Temple Necks and Market Sweats pt. 2

There’s nothing you can’t buy in Bangkok. There are markets on just about every street corner where vendors sell everything from fish ball skewers to second-hand flip flops. On our way back from China Town (more on this below) we drove through a night flower market (the day is just too hot so the market starts at dusk and is open till almost midnight) that stretched over four blocks and it was just brimming with every kind of bloom imaginable, with the scents and aromas to match. This pretty much epitomises the Bangkok markets; there are no half measures and no matter which one you end up in, you can be sure that your eyes will be darting furiously, while your brain lags exhaustedly behind, unable to comprehend the sensory overload.

Night time Flower Market

Apparently, Bangkok used to be known as the ‘Venice of the East’ due to the extensive labyrinth of channels and rivulets that snake around the city. So we thought it fitting  to start at the Damnoensaduak floating market, which was touted as the oldest and the biggest. It is about an hour and a half out of Bangkok, and the longtail boat ride there was definately one of our highlights. As with many of the ‘authentic’ Thai sights we have visited, Damnoensaduak was heaving with tourists, but this actually added to the atmosphere for once.  After what seemed like a mandatory detour down the quiet canals of the market where the usual tourist fare was on offer, our paddle boat (Thai gondola-style longboat) turned the corner and we were greeted with pandemonium. The main canal was absolutely jam-packed with deadlocked boats. Credit must go to our oarswoman, who tried doggedly to forge us up the canal that seemed to be more boats than water, but it just wasn’t going to happen. Every time we gained a metre, a motorised longtail would come pummelling through the entropic mass and just push us straight back to the start of it all again, while the oarswoman’s slew of verbal abuse was drowned out by the engine. After many attempts we had no choice but to do the rest of our exploring on foot, which was actually a very good way to see everything. The local Thais usually come to do their market business early in the morning before the tourists arrive, but the social dynamics of the traders remain evident throughout the day. Many are weathered women who have honed some inspiring skills when it comes to navigating busy canals with boats loaded to capacity. Some even juggle this with working over piping hot burners as they make some pretty delicious bits and bites. We eventually found a good vantage point where we could just sit back and watch the the river and its intriguing occupants pass us by while we guzzled our coconut pancakes.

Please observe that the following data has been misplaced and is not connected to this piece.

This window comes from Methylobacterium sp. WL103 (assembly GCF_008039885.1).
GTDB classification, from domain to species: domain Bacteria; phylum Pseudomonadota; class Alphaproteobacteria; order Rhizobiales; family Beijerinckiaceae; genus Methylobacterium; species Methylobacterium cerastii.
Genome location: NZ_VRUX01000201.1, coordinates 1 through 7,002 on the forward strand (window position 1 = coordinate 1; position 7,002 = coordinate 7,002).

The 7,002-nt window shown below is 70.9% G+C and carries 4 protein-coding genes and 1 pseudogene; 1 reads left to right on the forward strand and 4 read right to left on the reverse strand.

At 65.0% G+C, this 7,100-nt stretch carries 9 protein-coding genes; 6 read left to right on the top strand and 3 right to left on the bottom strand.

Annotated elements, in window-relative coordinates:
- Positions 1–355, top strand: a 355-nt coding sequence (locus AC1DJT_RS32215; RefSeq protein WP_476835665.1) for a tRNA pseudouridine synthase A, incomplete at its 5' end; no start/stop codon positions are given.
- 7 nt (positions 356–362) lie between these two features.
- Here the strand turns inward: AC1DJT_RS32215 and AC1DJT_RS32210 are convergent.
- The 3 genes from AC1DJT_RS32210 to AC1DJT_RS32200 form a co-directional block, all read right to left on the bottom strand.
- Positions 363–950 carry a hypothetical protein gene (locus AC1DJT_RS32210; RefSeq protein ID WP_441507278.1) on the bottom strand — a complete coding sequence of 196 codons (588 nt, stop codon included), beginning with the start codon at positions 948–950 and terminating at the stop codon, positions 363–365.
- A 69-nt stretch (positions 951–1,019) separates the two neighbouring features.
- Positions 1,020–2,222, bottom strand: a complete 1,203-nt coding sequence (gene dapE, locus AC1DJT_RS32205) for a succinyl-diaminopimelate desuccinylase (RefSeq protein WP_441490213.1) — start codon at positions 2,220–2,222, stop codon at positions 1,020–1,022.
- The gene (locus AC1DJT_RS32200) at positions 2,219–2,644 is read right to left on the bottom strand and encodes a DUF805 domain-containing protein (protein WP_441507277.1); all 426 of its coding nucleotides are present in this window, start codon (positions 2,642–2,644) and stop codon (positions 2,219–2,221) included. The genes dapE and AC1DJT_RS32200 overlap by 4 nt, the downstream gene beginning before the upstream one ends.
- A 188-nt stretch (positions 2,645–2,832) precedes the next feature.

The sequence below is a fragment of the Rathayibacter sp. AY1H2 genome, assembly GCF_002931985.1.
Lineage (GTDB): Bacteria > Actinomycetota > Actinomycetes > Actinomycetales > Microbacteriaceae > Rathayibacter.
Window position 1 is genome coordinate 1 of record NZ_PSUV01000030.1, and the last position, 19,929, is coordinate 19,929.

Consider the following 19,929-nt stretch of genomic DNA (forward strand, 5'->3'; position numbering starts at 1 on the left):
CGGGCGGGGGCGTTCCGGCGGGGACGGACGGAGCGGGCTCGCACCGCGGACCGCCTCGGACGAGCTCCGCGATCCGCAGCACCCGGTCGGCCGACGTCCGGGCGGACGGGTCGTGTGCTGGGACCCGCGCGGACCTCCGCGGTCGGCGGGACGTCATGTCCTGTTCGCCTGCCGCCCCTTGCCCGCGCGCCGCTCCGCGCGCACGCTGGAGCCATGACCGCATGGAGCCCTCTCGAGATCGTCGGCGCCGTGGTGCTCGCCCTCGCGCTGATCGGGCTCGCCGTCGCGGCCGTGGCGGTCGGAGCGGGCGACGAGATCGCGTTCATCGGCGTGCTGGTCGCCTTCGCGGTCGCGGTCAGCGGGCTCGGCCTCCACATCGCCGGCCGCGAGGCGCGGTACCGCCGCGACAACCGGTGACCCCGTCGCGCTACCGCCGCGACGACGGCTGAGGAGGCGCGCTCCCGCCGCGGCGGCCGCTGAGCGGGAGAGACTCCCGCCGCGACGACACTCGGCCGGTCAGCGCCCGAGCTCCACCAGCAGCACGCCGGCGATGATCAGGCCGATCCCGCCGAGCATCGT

That night we wanted to venture into China Town and hopefully get to see a different side of Bangkok, but the side we saw was not the one we expected. Apart from being an entire suburb of Shark Fin restaurants there was nothing that really distinguished it from the rest of Bangkok, until evening fell, that is. Despite being decidedly disheartened by the awful amount of Shark Fin on display, we stuck it out to see the lights of Th Yaowarat blink to life, and all of a sudden, China Town woke up. After bargaining a no-stops around-the-block tuk-tuk ride we were carted through the hustle and bustle at rocket speeds as China Town gave us real a taste of her sights and smells.

Shark fin restaurant

The following day we headed off to Chatuchak, aka ‘The Weekend Market’, with absolutely no idea of what was in store.  It is an enormous, warren-like series of undercover market streets that all spill out onto a number of open central thoroughfares, but knowing which one you’re in is almost impossible – most of the time we were just grateful to be out in the comparatively cooler and fresher Bangkok air. Once we realised that attempting to navigate the place was a practice in futility, we simply started wandering, crossing over from one market city to another, browsing and haggling on the way. There is no general theme to the goods on offer, though there were a surprising number of Country & Western type stalls, complete with Willy Nelson soundtracks, chaps, plaid and spurs.  If you’re looking for an enormous Swastika tapestry to fill the space above the fireplace, this is really the place to get it (we really saw one). South Africa was arguably dubiously represented, as the only things we found were a Die Antwoord t-shirt  and a badge of the old flag that said “Fuck you, I’m a white South African” (not surprisingly, this was also one of the Nazi regalia shops). Despite this, we found some kindred spirits in one shop and had a great chat (across the language barrier) about the status of punk and rockabilly in the Bangkok music scene. It’s that kind of place. We spent the entire day there and we did not even see half of it.

Die Antwoord shirts at weekend market

A strange store, we found these right next to the Gay Pride flags and peace signs.

Just as things started shutting and we decided to leave, the heavens opened and we got stuck in a spectacular Bangkok monsoon downpour while we waited for our bus, so by the time we got home we were exhausted and sopping, but slightly refreshed.
That night, on the way home from dinner, the sounds of some very good music drew us into Ad Here 13th Blues Bar, where we were blown away by the bluesy prowess of the Banglumphu Band while enjoying a couple of hard-earned Changs.


About adayinthelifeofsomeoneelse

Preparing to travel South East Asia View all posts by adayinthelifeofsomeoneelse

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